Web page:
Once you’ve hired your stellar remote workforce, it’s time to make sure they have the resources to succeed. In addition to work-specific applications, workers need the collaboration software to communicate with peers. Popular tools include Microsoft Teams and SharePoint, Google Drive, Zoom, Slack, Asana, and Trello, among others. VPNs, or virtual private networks, offer a secure way for employees to access important files remotely, even over public WiFi. And VoIP—that is, internet-enabled phone—offers a familiar, reliable, and inexpensive solution for communication solutions.
Without strong connections between employees, no one will be on the same page, and productivity will suffer.
A surefire way to hamper the productivity of your remote workforce is through mismanagement. A remote employee needs to be motivated and have a clear direction. Even the most disciplined employees can struggle to produce good work consistently if they lack direction. That’s why daily check-ins are a great idea for remote employees. Be sure to use multimedia at least occasionally. Let your employees hear your voice and listen to theirs. Turn on video chat if you’re comfortable with it. Mix things up between one-on-one meetings and group conferences so no one feels singled out or left out. However, be careful not to micro-manage. Employees should feel empowered working from home —not feeling like you’re hovering over their shoulder.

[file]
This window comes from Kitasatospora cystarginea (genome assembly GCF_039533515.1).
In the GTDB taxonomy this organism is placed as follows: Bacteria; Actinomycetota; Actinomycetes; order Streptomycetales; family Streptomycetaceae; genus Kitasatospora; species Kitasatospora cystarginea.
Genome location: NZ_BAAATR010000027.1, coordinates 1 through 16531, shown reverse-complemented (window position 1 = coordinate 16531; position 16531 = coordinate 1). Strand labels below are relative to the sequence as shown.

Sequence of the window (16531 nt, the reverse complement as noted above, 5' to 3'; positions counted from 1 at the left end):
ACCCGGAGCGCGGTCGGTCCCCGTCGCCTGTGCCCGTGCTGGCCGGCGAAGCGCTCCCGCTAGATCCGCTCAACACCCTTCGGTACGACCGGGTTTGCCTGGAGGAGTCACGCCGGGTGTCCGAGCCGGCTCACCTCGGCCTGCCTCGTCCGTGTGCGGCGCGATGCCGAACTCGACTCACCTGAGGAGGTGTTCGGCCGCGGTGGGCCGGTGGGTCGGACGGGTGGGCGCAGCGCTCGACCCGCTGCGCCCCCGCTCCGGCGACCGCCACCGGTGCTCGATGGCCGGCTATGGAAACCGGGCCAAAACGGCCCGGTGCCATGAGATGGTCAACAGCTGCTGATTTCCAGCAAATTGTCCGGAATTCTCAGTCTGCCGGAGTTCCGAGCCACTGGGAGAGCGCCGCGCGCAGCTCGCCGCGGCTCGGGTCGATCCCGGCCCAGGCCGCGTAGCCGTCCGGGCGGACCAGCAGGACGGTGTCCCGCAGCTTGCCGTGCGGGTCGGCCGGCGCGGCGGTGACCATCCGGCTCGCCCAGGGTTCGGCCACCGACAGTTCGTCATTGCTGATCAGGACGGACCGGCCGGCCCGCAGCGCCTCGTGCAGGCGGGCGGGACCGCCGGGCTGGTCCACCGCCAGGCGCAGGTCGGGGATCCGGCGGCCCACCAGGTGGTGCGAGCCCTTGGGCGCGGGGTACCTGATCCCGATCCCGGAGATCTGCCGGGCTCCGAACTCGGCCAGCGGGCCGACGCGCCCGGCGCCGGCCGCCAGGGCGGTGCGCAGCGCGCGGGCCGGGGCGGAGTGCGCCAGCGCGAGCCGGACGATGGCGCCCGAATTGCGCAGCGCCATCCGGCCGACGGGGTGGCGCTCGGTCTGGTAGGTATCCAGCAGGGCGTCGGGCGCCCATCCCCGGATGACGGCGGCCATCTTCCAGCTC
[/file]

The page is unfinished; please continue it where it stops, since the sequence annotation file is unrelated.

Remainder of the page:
When working with remote employees, it can be easy to forget the human element. Dave Crouch of Worcester’s Ten24 tells the Telegram he instructs his team to unplug for 45 minutes after their 12:15 p.m. check in. That’s a great start that can help employees separate work and play. It’s also important to keep “watercooler chat” alive and well when working online. When you’re not physically next to a coworker, you can’t turn to them and crack a joke. This camaraderie is really important, though, and losing it is a mistake. Try to loosen up. Set aside time during every meeting to talk about non-work-related topics.
For the record, not all businesses can make remote work, work. The coronavirus pandemic has been truly devastating to local small business. As of November 16, 2020, the number of small businesses open in Massachusetts is down 37% compared to January. The hardest hit industry, hospitality and leisure (which in November was down 54.6%), can only have a limited number of workers employed let alone working from home given how dried up revenues are. And of course many, many businesses simply need employees to be physically present in order to fully function. They simply don’t have the ability to work from home.
Potential for Worcester
Worcester is home to hundreds of small businesses, and a growing number of those are discovering the benefits of working from home. Having sidestepped many of the logistical challenges, they now face long-term obstacles to maintaining a remote workforce. Following the above recommendations will seriously help, however, as will following our other advice here.
Who could be better at helping your Worcester workforce than the IT experts who call it home? That’s right—nobody! We pride ourselves on being from this diverse and rising city, and we’re doing our part to help SMBs just like yours with any and all technology solutions.
Let us share how we can help improve your current remote workforce setup by contacting us at here or by calling (508) 453-4700.